participated in the dialogues, 60 per cent of whom came from traditional owner groups. In other words, the dialogues represented a majority of the first nations cultural authority in Australia. We heard stories about the way in which native title had torn communities and families apart. We heard the call for dispute-resolution services in communities before agreement-making could occur. We heard complaints about land-governance structures. The situation on the ground is complex. The dialogues found that agreements needed to be many, with multiple First Nations; not a single pan-Aboriginal treaty in which nations are subsumed by a reductionist concept of cultural authority. Even so, as Australia is a federation, dialogues discussed how coordination across the Commonwealth was essential for coherency of agreement-making. After the constitutional convention at Uluru (and prompted by Prime Minister Malcolm Turnbull’s rejection of a Voice to Parliament), some decided to ignore the sequencing of Voice, Treaty, Truth, and have instead demanded only treaty. As if the federal government, having rejected a Voice – a modest but powerful reform that enhances Indigenous participation in the democratic life of the state – would instead suddenly embrace shared sovereignty and reparations. So-called allies transformed overnight from conservative champions of symbolism and incrementalism to – “Treaty, now!” – taking advantage of the heavy lifting done by the dialogues and Uluru to cherrypick reform. Yet these treaty champions can’t tell you how treaty would be achieved, or who it would be negotiated with, or for whom, let alone what resources communities have now and what they need, or how power imbalances are to be addressed when nations have very little leverage. It is those at the dialogues who thought deeply about these questions. And they thought deeply about them based on a realistic picture of where communities are now. There are many risks in an uncoordinated approach to treaty-making. Australia is a federal system, and the
Commonwealth rules the roost. It can override any conflicting treaty provision. The jurisdiction with the biggest risk is the Northern Territory, because it is a territory. Gumatj leader Galarrwuy Yunupingu called this out following the signing of the Barunga treaty memorandum. “None of the land councils can tell me anything about treaty,” he said. “What does the word ‘treaty’ mean? Nothing. It means nothing to Yolngu people.” And as former Tangentyere Council CEO Geoff Shaw stated at Barunga, treaty talks would be meaningless without constitutional reform, because “the strength is within the Constitution”. Even so, people point to evidence of treaty momentum in other parts of the country too. Victoria’s process, for example, is led by a Treaty Advancement Commissioner, the formidable and whip-smart Jill Gallagher, a Gunditjmara woman from the state’s south-west, who is one of the most impressive Aboriginal leaders I have ever encountered. Gallagher says Victoria can’t sit back and wait for the Commonwealth to come to the table. As was acknowledged at the Uluru and regional dialogues, the order is important. Victoria has settled on a two-phase approach, the first of which is to create an “Aboriginal Representative Body, a democratic voice to represent Aboriginal Victorians in the next stage of the journey to treaty”. Of course it helps to be clear headed about what’s going on: treaty negotiations are progressing in lessconservative jurisdictions. (Soon after South Australia changed political stripes, treaty talks were disbanded.) These states and territories are innovating because the Commonwealth is failing, which is exactly how a federation should work. The voice to parliament is not an original idea. It is as old as the calls for treaties. Aboriginal and Torres Strait Islander peoples have always wanted an enhanced role in decision-making in Australia’s democracy. Having a role in democracy, though, does not mean that the bureaucracy should be the conduit of that participation. Especially when the bureaucracy has a penchant for new-age philosophy: for mob finding the power “within” as opposed to gaining structural power. Indigenous peoples in other liberal democracies get constitutional reform; we get Anthony Robbins affirmations as policy. All the positivity in the world will not change the statistics in child removals and youth detention, the two concerns voiced in the Uluru Statement. Paul Toohey writing in the NT News excoriated the prime minister for his elevation of success stories in his Closing the Gap speech. Toohey rightly called out Turnbull for “averting his gaze”. Highlighting structural problems is not about highlighting deficits. Talking about powerlessness and voicelessness is not to strip people of agency. We know our people have inner strength and are resilient. But we are not talking about personal or cultural power, we are talking about structural power. Agency still needs structural reform. The dialogues were realistic about how whitefella law works and how conventional law reform is done. The dialogues spoke pragmatically about how the law can compel the government to listen. This is the majesty of the force of law. Inevitably, we, as Aboriginal and Torres Strait Islander peoples, have to manage the titanic expectations of community that come with utopian ideals of treaty. After all, much of what would be done via treaty has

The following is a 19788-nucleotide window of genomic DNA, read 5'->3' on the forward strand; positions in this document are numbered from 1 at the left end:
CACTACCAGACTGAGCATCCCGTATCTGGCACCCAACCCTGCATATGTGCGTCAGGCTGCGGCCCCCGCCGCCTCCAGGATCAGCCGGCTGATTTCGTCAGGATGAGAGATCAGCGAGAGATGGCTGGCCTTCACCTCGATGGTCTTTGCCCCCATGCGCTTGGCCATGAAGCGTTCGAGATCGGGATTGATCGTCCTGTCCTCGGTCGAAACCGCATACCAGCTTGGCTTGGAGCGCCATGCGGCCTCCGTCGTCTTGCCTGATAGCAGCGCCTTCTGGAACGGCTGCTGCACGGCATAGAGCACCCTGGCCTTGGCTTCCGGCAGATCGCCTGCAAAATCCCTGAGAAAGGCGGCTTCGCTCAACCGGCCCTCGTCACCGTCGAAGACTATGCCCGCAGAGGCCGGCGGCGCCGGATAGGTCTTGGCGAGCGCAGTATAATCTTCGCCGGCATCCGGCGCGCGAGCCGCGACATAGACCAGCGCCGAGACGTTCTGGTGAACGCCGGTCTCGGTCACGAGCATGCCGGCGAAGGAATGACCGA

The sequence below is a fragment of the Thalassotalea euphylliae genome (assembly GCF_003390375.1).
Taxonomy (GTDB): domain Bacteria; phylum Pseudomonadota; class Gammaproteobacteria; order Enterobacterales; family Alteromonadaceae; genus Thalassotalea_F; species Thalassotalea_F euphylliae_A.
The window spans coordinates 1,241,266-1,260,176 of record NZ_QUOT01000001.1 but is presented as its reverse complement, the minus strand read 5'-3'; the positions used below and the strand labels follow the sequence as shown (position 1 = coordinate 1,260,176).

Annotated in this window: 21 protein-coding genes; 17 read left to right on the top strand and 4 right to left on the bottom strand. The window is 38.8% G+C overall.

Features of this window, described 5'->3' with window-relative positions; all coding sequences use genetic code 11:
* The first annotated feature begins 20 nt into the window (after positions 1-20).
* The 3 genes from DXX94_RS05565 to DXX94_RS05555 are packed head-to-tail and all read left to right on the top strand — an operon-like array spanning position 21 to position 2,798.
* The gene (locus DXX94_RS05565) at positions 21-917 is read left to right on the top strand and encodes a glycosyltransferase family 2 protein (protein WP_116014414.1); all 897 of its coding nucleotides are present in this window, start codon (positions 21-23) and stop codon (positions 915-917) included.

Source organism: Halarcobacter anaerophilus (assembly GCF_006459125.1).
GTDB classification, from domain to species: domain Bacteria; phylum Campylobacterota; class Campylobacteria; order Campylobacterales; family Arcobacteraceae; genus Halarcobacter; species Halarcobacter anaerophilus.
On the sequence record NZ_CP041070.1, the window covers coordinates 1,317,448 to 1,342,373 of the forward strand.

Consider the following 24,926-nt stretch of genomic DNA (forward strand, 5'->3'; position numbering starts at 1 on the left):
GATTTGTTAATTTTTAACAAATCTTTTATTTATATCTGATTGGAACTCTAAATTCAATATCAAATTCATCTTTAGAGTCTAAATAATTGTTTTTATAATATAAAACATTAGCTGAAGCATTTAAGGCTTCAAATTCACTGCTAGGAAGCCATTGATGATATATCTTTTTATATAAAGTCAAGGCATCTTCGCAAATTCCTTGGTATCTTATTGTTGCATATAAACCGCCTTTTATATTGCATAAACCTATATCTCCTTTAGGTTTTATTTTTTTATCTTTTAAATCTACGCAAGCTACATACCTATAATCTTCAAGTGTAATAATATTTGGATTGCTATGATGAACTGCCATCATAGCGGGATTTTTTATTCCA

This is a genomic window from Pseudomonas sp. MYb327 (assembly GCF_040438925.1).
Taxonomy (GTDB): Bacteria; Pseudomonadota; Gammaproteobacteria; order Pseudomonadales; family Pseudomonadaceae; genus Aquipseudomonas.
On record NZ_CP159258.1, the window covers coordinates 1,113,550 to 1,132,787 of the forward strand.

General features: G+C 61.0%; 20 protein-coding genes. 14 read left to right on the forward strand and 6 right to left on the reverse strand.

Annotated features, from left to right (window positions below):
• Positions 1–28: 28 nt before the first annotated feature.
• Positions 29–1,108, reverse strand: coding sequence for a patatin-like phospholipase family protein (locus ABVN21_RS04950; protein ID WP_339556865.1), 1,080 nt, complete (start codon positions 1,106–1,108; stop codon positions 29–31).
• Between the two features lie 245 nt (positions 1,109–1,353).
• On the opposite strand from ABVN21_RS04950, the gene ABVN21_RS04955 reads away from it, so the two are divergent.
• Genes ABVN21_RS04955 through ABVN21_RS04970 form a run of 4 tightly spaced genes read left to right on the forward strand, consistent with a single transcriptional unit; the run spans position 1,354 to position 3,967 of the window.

All the positivity in the world will not change the statistics in child removals and youth detention, the two concerns voiced in the Uluru Statement.
already been done through land rights and other statutory regimes. Treaty is not an end, it is the beginning of the state acknowledging our grievances. Other jurisdictions in the world show us that post treaty-making can be messy and legalistic. And in the clamouring to negotiate and sign treaties, we risk the unedifying prospect of mob jettisoning sovereignty through a mismanaged treaty process, when that was the reason so many eschewed constitutional recognition in the first place. Our sovereignty has never been ceded – not in 1788, not in 1967, not with the Native Title Act, not with the Uluru Statement from the Heart. It coexists with the sovereignty of the Crown and should never be extinguished.